We walked the fence line along the easement without finding a break. The gate in the cross fence was open to allow the cows and goats access to both pastures so evidently the cow had found  a break in the fence in the furthest pasture. Tuck and I trudged back across the field to the gate and then across the next pasture to the fence line along the easement. We walked that entire fence line without finding a break. While that explained why the steer and all the goats were still in the pasture, it didn’t explain how the heifer got onto the easement. Time enough to worry about that after Tuck and I retrieved the heifer though. Back into the first pasture we went. I found a section of fence that had been spliced and set to the task of taking the fence down. Of course, the goats were fascinated by what I was doing so Tuck was given the job of keeping the goats away from me and the fence. Tuck moved the goats to the far end of the pasture and came back just as I was rolling the fence up to provide an opening large enough to move the cow through without difficulty.

Now came the tricky part. The cow was down the easement close to the entry to the neighbor’s property. I didn’t want to push her further that direction but the easement was only wide enough for a single vehicle so getting past the cow without her moving the wrong direction was going to be tough. I called Tuck to heel and off we started. We had just managed to successfully get behind the cow so that we would be driving her towards the gap in the fence when the goats, realizing Tuck was no longer in the pasture, came over to investigate the opening in the fence. I quickly sent Tuck past the cow to push the goats back into the pasture and away from the fence. He moved the goats back across the pasture but now we had this problem. The cow was between Tuck and me. I had already discovered that the cow had no respect for me by myself and wasn’t going to move back down the easement without a dog. Worse, Tuck was very likely going to push the cow right over the top of me if he tried to come back to where I was.

With trepidation I moved as close to the fence as I could and called Tuck. With a wary eye on the heifer, Tuck stuck close to the fence and came. Together we started to move the heifer. For a couple of minutes it looked like the whole process would go off smoothly and without a hitch. Tuck and I stopped moving forward just before the heifer came abreast the opening of the fence. The intent was that she would stop moving at that point, notice the gap in the fence and go join the steer and goats in the pasture. At first, all went according to plan. The heifer stopped in the right spot, she looked over at the others in the pasture, and then . . . she turned and started moving down the easement towards the road. By the time she got ten feet past the opening in the fence it was clear she wasn’t going to turn around again. I sent Tuck and he hugged the fence line past the cow and ran in front of the heifer, stopping her forward motion. He very slowly advanced and to my surprise and delight she turned and headed back towards me. Holding my breath (and hoping he didn’t keep moving her right over the top of me) I waited and Tuck very slowly advanced until the cow was abreast the opening of the fence again. Without any direction from me, Tuck stopped and let her settle. I gave Tuck a command, he moved, the heifer moved and then all that was left was to repair the fence and wonder how the heifer had gotten out.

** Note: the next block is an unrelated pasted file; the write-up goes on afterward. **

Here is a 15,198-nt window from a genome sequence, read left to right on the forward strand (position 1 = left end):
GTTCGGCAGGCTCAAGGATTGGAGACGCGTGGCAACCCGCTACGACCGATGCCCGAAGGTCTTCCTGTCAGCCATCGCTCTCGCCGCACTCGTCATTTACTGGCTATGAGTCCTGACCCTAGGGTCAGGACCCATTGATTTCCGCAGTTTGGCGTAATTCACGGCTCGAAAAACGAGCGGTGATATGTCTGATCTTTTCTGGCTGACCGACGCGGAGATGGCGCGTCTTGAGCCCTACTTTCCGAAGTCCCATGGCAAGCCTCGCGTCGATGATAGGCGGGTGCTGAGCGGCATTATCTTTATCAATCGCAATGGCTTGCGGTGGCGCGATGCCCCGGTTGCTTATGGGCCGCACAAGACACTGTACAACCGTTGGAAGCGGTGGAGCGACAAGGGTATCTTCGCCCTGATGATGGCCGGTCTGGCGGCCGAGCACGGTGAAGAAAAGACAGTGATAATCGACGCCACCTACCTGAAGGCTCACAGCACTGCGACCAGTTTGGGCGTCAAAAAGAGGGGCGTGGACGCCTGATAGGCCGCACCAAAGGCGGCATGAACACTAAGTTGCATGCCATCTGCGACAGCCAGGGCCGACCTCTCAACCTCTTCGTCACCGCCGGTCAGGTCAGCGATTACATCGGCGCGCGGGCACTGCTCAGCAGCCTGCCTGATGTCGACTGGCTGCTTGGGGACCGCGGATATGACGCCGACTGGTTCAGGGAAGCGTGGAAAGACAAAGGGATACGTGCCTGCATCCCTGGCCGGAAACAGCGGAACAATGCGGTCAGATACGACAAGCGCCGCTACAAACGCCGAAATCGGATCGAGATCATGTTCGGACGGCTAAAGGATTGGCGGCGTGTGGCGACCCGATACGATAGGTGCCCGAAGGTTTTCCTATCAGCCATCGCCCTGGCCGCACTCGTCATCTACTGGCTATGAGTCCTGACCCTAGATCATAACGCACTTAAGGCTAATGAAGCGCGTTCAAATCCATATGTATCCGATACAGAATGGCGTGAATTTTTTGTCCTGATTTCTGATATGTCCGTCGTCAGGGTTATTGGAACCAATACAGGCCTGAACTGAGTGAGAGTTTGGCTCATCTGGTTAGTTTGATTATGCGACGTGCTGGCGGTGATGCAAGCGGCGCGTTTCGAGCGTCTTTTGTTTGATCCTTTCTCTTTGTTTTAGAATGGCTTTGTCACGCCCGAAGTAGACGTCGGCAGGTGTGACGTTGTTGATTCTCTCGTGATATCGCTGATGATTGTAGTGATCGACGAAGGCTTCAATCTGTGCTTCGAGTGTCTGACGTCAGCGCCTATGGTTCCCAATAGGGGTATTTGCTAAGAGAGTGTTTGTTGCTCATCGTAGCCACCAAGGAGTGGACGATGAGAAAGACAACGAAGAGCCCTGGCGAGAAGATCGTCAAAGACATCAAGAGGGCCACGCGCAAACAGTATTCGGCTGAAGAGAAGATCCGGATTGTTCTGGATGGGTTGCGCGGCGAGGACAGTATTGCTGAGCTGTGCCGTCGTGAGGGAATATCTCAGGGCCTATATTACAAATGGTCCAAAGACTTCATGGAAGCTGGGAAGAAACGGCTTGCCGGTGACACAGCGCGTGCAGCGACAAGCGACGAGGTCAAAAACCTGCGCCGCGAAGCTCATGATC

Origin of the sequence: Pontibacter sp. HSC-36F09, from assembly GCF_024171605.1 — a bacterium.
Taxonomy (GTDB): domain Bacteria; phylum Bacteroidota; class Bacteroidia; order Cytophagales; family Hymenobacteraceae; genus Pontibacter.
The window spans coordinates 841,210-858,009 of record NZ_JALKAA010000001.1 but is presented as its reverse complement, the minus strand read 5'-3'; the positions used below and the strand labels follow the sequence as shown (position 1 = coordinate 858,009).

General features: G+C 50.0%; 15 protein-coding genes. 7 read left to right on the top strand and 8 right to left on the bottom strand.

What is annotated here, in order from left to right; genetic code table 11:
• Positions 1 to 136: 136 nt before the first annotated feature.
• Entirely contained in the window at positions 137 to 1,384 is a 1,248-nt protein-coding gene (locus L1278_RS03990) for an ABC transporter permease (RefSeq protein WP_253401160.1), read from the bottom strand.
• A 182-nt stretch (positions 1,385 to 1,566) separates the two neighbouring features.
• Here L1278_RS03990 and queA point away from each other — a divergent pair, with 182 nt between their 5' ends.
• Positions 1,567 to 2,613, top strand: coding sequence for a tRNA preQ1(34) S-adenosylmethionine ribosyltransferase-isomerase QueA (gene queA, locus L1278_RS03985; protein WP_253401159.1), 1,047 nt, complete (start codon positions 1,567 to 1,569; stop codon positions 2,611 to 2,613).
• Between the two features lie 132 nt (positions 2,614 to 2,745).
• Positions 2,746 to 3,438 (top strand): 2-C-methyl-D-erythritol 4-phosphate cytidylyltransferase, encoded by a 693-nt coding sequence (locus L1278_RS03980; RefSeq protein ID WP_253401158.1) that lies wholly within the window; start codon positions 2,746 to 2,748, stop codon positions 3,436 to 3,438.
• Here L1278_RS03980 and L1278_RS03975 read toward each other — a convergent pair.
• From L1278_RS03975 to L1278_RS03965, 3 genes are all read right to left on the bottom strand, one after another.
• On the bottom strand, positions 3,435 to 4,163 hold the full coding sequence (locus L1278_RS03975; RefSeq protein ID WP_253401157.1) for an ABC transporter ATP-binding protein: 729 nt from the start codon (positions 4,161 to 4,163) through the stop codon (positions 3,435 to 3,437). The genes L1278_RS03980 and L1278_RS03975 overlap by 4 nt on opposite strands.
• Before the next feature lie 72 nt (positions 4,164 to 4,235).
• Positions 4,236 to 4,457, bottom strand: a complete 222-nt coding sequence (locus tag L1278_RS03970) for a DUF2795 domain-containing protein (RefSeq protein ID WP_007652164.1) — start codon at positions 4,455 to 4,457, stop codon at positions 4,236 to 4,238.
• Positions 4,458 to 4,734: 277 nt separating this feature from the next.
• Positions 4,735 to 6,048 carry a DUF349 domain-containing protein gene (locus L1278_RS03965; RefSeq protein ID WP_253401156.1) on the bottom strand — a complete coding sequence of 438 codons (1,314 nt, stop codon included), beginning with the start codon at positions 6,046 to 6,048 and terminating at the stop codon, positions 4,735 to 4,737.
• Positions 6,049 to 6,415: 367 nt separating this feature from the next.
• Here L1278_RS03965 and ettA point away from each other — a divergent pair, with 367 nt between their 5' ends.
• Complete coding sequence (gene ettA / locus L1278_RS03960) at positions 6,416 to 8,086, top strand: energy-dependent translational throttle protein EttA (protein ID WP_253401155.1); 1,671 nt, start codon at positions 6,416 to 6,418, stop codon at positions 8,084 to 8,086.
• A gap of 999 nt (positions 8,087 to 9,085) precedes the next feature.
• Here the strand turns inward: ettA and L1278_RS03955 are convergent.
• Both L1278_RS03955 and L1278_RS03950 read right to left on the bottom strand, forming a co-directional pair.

A couple of days later when I came home and found the heifer in the driveway I mentioned the problem to a neighbor who laughed and asked if it was a heifer. I said yes, and was told that heifers, unlike steers, were notorious for that behavior and that she was jumping the fence.

Lesson Four: Heifers don’t taste any better than steers and are a whole lot more trouble.

New Spring Project

When I first moved to the farm the perimeter of the property was fenced with barb wire. When I got livestock I needed to fence some pastures (Tuck and I couldn’t spare more than a few hours a day supervising goats.) I couldn’t afford to fence the entire property so I decided to fence a section of land on the south side of the drive in front of the house and running to the road. The guy who I had hired to put in the horse corral was no longer in the area so I was starting from scratch looking for someone capable of putting in a decent fence with woven wire. Unfortunately no one I asked could provide me with a recommendation so I was forced to rely upon the yellow pages to find a company in my area which did fencing. That was a very costly mistake*.

So a couple of years later when I needed another pasture fenced in I negotiated a trade where I would buy the materials and help with the fencing in exchange for running some additional animals on pasture the coming spring and summer. I could (and have) spent hours walking that fenceline checking for problems and marveling at how well it has stood up and came close to crying when a branch fell on one section and damaged the fence.

Now that I’m in a position to fence in another section of property, I’ve arranged to have the fence erected by the same person who did the second fence. In preparation for the project, I discovered a huge cottonwood had fallen on the barb wire fence in a very hard to get to spot. I prevailed upon another friend with a chainsaw to come out and remove the cottonwood.

Not a redwood, but . . . .DSC01612DSC01617

*Lesson Three: if a person doesn’t know anything about livestock they probably also don’t know anything about putting up a fence intended to keep livestock contained.